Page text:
Christmas in Strasbourg

by Amanda Palumbo
Stripes Europe

Strasbourg is one of Europe’s most picturesque villages. When the holidays arrive, the city turns into a magical wonderland filled with cheerful lights, Christmas music and delicious food. The Strasbourg “Christkindelsmärik” is one everyone should add and mark off their Christmas market bucket list.

Why Strasbourg is unique

Strasbourg is a small village located near the German-French border in the Alsace region. For a city of its size, two or three markets would be plenty but not for the self-professed Capital of Christmas. Strasbourg has 11 markets stretching across its city streets. Everywhere you turn you’ll see booths filled with treats, crafts and warm beverages.

These markets are a long-standing tradition, dating back to 1570. Before that, they were called “Klausenmärik” (Saint Nicolas market), which started in the 12th century. Then, the markets were only three days and for last-minute shoppers to pick up bread, treats, candles, trees and gifts. The markets have come a long way. In 2018, there were more than 300 stalls featuring both German and French cuisine, handmade gifts and decorations.

Sites you won’t want to miss

Whether you’re there for a day trip or spending the weekend, there are so many sites to see but a few you’ll want to make a priority. The Great Christmas Tree at Place Kléber is a magnificent site and not hard to miss. Last year’s tree was nearly 100 feet tall! Just to give you perspective, last year’s Rockefeller Center Christmas Tree in New York was only 72 feet. It took 300 man hours to prepare Strasbourg’s tree and hang the nearly 1,300 twinkling lights and illuminated ornaments. Each year there’s a new theme for the tree. Last year, it was “Christmas of yesteryear” with decorations inspired by local traditions like apples, candles and Christmas cookies.

The Nativity Scene Tour is one both adults and kids will want to see. There are dozens of scenes in all sorts of styles. You’ll see the traditional wooden scenes, creatively crafted scenes and of course, living nativity scenes. The displays are all throughout the markets in store windows, the Episcopal Palace and Strasbourg Cathedral.

The Promenade of Stars at the Docks can be viewed from the “quai des bateliers” (Boatman’s Dock). You’ll get breathtaking views of the lights, the cathedral, the lit up half-timbered houses and Palais Rohan. It’s definitely the spot to snap pictures of the lights and maybe grab a selfie or two.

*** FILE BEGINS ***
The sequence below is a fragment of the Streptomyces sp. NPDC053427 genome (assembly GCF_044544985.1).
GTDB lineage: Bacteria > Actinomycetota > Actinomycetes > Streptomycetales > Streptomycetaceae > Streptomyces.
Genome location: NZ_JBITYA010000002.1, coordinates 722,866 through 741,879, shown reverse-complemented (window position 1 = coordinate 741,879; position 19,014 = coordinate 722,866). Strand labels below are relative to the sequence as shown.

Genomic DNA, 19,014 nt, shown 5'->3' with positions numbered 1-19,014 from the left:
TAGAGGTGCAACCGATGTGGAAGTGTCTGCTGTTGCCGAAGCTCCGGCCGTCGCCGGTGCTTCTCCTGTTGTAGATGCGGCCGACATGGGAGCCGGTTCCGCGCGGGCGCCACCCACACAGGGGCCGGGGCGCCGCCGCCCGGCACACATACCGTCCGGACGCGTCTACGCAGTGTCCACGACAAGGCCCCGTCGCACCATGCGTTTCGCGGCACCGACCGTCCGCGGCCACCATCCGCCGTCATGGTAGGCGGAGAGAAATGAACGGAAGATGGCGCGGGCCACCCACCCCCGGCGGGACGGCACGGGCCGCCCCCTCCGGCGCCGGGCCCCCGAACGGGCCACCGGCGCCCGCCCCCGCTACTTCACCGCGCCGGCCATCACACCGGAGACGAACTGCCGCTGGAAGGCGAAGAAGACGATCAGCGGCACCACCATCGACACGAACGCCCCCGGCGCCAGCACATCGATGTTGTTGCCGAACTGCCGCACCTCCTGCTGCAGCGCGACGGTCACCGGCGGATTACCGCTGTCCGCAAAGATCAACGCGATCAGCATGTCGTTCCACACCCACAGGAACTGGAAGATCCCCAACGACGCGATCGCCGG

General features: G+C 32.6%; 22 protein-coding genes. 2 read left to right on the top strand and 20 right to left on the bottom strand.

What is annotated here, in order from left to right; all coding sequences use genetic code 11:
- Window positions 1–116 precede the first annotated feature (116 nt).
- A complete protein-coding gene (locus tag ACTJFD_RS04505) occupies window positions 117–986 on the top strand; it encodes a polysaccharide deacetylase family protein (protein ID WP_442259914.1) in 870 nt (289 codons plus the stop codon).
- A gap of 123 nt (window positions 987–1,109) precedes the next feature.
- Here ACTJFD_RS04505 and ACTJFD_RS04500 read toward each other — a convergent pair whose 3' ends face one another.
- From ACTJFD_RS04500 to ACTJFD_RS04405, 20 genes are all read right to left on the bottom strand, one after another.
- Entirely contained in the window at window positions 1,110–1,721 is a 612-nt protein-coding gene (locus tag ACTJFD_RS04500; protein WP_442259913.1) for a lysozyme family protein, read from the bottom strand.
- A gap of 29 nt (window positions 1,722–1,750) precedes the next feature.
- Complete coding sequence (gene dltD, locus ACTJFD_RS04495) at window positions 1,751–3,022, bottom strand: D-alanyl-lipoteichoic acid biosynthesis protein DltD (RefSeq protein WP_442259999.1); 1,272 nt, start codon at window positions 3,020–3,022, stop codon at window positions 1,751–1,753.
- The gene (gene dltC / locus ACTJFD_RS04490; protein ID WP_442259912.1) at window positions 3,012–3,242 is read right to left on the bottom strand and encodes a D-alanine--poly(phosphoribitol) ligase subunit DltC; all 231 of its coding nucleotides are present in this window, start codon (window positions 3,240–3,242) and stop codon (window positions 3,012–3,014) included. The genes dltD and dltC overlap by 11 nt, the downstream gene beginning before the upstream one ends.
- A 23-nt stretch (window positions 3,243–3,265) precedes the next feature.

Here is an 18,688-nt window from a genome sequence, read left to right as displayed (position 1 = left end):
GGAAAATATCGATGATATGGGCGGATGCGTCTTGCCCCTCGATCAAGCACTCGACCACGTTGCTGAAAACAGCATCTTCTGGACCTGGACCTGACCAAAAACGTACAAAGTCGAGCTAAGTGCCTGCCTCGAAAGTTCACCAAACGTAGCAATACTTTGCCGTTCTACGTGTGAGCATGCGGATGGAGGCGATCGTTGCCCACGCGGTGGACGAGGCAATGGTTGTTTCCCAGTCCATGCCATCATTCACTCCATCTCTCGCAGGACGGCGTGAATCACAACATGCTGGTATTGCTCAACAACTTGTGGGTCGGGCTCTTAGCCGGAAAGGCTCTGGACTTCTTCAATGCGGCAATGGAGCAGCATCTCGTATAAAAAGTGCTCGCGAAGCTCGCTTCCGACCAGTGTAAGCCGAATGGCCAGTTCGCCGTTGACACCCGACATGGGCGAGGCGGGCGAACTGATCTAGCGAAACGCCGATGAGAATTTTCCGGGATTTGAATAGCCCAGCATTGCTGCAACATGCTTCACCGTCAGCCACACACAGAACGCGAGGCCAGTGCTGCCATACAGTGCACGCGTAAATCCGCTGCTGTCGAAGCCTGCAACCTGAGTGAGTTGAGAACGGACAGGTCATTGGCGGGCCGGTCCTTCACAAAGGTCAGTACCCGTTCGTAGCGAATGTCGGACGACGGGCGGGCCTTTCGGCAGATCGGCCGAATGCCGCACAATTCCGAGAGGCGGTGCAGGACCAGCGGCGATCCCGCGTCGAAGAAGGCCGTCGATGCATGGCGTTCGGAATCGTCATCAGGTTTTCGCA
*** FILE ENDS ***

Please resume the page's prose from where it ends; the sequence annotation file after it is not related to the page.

What to eat and drink

Like all Christmas markets, mulled wine in all sorts of flavors will be flowing. You can order it in German, Glühwein, or in French, “vin chaud.”  The kids can grab a mug of “Kinderpunsch,” the non-alcoholic version.

If you’re hungry and chilly, the best thing to order is the hearty Alsatian dish served during the holidays, “Choucroute,” shredded cabbage, pickled in wine and served with sausages and other cured meats. It’s a dish that will both fill you up and warm you up.

You’ll also see a lot of booths selling “Flammekueche,” an Alsatian favorite. It’s a wood-fired French pizza topped with cream, bacon and onion.

To munch on something sweet lookout for “bredele,” bite-size Christmas cookies in unlimited flavors from citrus and cinnamon to anise. The kids will love a “mannele,” a brioche bread made in the shape of Saint Nicholas filled with chocolate or raisins.

You can also grab a paper cone of chestnuts, quite literally roasted on an open fire.

Fun for the kids

Strasbourg has a special Christmas market just for kids! The Children’s Village at Saint Thomas has arts and crafts for the little ones. They can decorate Christmas cookies, make paper stars and Christmas cards. There’s a play area for kids under six as well, where Pere Noel (Santa Clause) pays regular visits when he’s taking a break from organizing his naughty and nice list.

At Place Kléber there’s an all-ages ice rink, with a special area for children to skate.

How to get there

Strasbourg is easily accessible by train from just about anywhere in Germany. It may honestly be the best way to get there because parking can be hard to find during the Christmas markets.

If you’re driving from within Germany, it’s about a two-hour drive from the KMC and Stuttgart area and a five-hour drive from south Bavaria. There are park-and-ride car parks that connect with the city’s tram system that can be found here. Your tram ticket is included in the price to park.

Where to stay

Hotels will be pricey for the markets. The closer to the city center, the higher the price and prices go up closer to December. You can stay in nearby Illkirch-Graffenstaden for half the price. Illkirch-Graffenstaden is just a 30-minute tram ride to Strasbourg. Across the river in the German city of Kehl, hotels are about a third of the price and you can get to Strasbourg in 40 minutes via public transportation.

Strasbourg is one of Europe’s most magical cities any day of the year but at Christmas, it truly turns into a holiday fairytale you won’t see anywhere else. If you’re only able to visit one Christmas Market this year, Strasbourg is the place. For more information on dates, events and parking head to the Strasbourg Christmas market website. 

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